Caleb Carter, born March 16th, 1888, was a member of the Nez Perce tribe and the author of “The Coyote and the Wind” in the January 1913 publication of “The Red Man”. Throughout his life Carter lived in Idaho, Kansas, and Wisconsin and attended the Carlisle Indian School from 1909-1912, ages 21-23. Although Carter originally signed up for a five year period at the Carlisle Indian School on October 12th, 1909, he was discharged June 7, 1912 due to a failure to return. Carter was then readmitted on October 21, 1911 and graduated from Carlisle Indian School on June 7, 1912. At this 1912 graduation Caleb Carter was the first speaker and spoke about gardening. Pictured below is Caleb Carter’s Student Information Card. There is evidence in Caleb Carter’s student file, in the form of letters to the superintendent of the Carlisle Indian School, that Carter was involved in helping submit blanks to propose new students for the school.
For example, included in Caleb Carter’s student file is a letter of correspondence (pictured below), dated early October 1913, between Carter and the superintendent of the Carlisle Indian School. In this letter Carter writes to the superintendent informing him that his half sister, Cecilia Reymond, is interested in attending the Carlisle Indian School. As a result of this letter the superintendent responds and send information about applying to Cecilia’s family.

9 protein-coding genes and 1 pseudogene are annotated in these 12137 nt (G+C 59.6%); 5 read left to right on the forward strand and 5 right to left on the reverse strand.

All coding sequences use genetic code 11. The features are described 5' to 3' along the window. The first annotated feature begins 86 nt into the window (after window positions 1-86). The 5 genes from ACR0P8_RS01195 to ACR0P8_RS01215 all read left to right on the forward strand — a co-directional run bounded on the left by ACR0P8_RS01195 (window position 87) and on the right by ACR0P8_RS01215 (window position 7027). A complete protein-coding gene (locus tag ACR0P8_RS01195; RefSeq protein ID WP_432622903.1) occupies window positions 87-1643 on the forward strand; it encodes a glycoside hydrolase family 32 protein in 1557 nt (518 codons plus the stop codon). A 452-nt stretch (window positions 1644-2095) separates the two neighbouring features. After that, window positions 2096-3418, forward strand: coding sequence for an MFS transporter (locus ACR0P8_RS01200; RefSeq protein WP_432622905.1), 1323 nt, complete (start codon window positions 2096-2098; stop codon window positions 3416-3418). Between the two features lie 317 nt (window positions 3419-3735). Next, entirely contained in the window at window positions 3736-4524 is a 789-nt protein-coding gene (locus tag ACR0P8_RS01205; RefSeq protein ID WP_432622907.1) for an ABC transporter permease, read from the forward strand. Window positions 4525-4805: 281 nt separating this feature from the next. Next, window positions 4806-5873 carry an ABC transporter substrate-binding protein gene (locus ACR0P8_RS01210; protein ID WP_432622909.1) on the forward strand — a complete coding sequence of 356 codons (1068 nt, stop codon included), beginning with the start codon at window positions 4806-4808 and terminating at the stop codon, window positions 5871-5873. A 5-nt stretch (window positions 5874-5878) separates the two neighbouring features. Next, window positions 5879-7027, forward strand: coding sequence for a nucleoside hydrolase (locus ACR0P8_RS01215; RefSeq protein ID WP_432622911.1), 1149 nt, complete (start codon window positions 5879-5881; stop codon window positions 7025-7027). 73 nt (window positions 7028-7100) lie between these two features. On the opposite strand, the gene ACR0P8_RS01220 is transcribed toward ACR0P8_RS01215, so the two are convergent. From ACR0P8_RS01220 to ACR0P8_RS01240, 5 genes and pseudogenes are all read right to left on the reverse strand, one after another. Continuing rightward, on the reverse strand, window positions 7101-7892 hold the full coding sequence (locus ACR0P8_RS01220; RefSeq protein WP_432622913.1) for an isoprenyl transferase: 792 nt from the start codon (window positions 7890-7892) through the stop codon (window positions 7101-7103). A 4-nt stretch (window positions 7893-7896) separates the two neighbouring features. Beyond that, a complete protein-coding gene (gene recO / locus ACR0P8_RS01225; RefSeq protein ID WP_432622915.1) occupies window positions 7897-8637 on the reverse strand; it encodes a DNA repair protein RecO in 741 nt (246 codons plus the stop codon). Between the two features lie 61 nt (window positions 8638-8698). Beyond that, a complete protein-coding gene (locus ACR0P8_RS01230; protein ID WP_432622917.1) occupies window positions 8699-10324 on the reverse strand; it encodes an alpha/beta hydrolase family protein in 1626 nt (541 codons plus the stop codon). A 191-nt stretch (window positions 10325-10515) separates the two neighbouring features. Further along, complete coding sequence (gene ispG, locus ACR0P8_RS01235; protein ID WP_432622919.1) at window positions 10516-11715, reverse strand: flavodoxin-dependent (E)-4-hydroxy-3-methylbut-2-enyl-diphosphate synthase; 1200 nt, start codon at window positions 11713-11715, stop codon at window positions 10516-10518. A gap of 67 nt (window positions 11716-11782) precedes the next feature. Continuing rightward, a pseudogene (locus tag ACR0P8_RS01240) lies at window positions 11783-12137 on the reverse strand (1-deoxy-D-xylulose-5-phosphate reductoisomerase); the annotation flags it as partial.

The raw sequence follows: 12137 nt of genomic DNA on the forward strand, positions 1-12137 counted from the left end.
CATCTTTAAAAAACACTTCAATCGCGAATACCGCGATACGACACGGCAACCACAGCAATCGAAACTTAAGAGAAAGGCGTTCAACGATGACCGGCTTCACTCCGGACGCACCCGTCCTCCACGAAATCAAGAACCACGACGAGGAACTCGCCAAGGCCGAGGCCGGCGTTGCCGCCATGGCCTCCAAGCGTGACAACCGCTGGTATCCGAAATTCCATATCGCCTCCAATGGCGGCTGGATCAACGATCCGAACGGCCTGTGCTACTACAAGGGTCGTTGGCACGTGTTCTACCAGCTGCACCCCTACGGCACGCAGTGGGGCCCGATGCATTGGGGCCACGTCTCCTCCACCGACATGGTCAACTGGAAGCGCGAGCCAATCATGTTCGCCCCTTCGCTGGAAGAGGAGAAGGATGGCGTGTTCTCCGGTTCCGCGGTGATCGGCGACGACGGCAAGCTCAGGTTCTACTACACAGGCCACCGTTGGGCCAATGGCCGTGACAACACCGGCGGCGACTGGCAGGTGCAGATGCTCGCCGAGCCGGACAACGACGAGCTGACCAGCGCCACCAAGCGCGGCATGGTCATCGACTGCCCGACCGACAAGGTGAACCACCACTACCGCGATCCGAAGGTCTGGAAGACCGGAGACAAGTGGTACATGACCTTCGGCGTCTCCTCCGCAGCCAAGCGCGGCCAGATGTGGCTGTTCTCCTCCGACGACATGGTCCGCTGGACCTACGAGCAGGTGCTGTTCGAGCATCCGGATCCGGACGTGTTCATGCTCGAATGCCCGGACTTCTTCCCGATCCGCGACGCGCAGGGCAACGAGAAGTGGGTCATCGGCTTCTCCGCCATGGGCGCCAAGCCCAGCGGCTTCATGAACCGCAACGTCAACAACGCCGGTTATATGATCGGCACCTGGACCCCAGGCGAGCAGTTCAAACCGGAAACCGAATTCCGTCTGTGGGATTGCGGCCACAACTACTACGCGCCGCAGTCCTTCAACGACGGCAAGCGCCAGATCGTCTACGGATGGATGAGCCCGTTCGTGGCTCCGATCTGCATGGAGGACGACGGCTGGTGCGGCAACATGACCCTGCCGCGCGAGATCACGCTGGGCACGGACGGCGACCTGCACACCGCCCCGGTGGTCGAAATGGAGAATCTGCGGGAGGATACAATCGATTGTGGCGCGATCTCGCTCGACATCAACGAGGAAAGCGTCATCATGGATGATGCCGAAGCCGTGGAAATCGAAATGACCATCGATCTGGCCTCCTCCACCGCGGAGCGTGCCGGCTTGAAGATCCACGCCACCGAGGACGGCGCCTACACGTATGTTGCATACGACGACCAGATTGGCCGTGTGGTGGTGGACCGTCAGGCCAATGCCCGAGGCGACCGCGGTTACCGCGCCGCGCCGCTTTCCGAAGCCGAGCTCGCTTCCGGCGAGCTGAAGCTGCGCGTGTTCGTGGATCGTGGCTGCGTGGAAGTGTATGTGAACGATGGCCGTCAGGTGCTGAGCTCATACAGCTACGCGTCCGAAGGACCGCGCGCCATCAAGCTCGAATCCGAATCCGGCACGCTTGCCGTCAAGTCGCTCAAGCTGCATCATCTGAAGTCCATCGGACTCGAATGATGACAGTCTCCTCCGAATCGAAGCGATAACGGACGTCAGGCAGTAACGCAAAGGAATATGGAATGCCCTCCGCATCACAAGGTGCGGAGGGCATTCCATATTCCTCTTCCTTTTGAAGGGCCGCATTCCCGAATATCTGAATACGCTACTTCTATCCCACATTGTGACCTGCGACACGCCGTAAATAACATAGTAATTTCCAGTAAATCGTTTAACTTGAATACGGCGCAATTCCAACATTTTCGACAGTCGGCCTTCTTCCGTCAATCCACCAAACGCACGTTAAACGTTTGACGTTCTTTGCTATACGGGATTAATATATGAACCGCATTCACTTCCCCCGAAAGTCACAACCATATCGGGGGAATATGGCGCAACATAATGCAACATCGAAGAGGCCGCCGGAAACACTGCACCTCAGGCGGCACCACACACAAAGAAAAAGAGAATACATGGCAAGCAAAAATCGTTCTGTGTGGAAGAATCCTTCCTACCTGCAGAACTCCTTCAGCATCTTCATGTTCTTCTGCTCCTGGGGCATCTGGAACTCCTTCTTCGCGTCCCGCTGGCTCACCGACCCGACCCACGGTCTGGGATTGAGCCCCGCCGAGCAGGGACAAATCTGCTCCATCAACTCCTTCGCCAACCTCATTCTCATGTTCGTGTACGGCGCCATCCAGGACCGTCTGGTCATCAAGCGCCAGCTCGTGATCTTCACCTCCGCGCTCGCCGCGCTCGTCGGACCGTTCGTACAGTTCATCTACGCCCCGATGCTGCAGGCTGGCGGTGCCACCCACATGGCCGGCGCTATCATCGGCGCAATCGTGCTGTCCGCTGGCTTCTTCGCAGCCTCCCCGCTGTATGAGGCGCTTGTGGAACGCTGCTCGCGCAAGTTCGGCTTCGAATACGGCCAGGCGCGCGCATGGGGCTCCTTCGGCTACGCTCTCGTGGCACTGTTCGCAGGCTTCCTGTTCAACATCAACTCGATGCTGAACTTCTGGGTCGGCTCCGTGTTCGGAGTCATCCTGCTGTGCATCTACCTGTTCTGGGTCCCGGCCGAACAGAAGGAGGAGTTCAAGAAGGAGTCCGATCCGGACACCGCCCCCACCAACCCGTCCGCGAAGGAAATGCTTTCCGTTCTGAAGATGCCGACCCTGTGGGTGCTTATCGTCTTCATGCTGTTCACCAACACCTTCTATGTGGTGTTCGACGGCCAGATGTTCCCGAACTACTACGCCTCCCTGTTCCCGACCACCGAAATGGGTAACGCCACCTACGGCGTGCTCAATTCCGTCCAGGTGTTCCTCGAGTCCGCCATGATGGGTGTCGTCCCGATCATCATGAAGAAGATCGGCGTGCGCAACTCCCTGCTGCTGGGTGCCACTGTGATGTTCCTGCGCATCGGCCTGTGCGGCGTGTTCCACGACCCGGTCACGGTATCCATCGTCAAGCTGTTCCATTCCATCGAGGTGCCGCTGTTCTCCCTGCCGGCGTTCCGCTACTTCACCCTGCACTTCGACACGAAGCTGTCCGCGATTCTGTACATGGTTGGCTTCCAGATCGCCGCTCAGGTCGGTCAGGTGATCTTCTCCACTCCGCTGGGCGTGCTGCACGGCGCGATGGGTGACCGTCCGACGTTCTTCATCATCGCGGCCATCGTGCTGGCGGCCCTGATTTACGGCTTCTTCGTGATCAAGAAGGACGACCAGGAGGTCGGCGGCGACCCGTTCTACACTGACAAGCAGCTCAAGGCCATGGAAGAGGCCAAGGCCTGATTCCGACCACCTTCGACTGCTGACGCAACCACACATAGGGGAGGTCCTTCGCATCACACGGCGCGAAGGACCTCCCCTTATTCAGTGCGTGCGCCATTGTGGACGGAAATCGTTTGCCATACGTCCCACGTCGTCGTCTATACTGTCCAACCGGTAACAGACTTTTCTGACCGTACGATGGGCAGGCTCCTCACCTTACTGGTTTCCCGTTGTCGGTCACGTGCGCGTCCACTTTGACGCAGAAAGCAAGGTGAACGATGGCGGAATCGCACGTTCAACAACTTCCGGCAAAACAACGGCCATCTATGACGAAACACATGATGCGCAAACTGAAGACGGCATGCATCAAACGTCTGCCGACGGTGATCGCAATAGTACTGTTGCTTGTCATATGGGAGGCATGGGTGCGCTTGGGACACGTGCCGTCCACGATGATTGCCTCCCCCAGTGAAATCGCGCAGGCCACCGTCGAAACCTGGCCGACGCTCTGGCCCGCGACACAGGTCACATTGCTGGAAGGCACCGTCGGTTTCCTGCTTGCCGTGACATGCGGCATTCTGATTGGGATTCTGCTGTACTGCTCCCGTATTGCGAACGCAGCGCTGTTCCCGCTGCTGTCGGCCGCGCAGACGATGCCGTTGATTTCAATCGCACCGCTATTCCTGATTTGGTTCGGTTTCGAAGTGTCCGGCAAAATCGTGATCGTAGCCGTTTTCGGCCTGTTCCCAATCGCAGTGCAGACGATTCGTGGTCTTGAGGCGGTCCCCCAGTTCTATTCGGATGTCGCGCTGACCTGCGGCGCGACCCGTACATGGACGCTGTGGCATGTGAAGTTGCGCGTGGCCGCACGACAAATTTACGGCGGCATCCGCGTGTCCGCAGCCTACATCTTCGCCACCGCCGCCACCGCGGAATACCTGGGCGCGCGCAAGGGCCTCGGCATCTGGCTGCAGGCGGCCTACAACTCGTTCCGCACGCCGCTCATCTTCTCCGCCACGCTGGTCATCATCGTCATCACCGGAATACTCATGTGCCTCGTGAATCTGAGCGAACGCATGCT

Also included in Carter’s student file, is a news article (pictured on the left). A brief article on the life of Caleb Carter was published on April 8th, 1912 in the Cumberland Valley News. The author of this article writes that Carter has land in Wisconsin and is going to become a farmer. This information fits in with self reports in Carter’s student file, where he submitted his occupation as farming. In an interview for the new article Carter says on farming, “And I can make it go, too, for what I learned here has surely helped me, and I will raise just as much and if possible, more, than the white farmers.” This quote shows that Carter looks back at his time in the Carlisle Indian School positively and believes that he learned from the experience. This also gives reader insight into Carter’s self perception and ideas about living and competing with white people.
Pictured below (left) is a photography of Caleb Carter from Ancestry.com. Pictured below (right) is a portrait of Caleb Carter in 1930 from the University of Idaho Library Digital Initiatives Nez Perce Photograph Collection.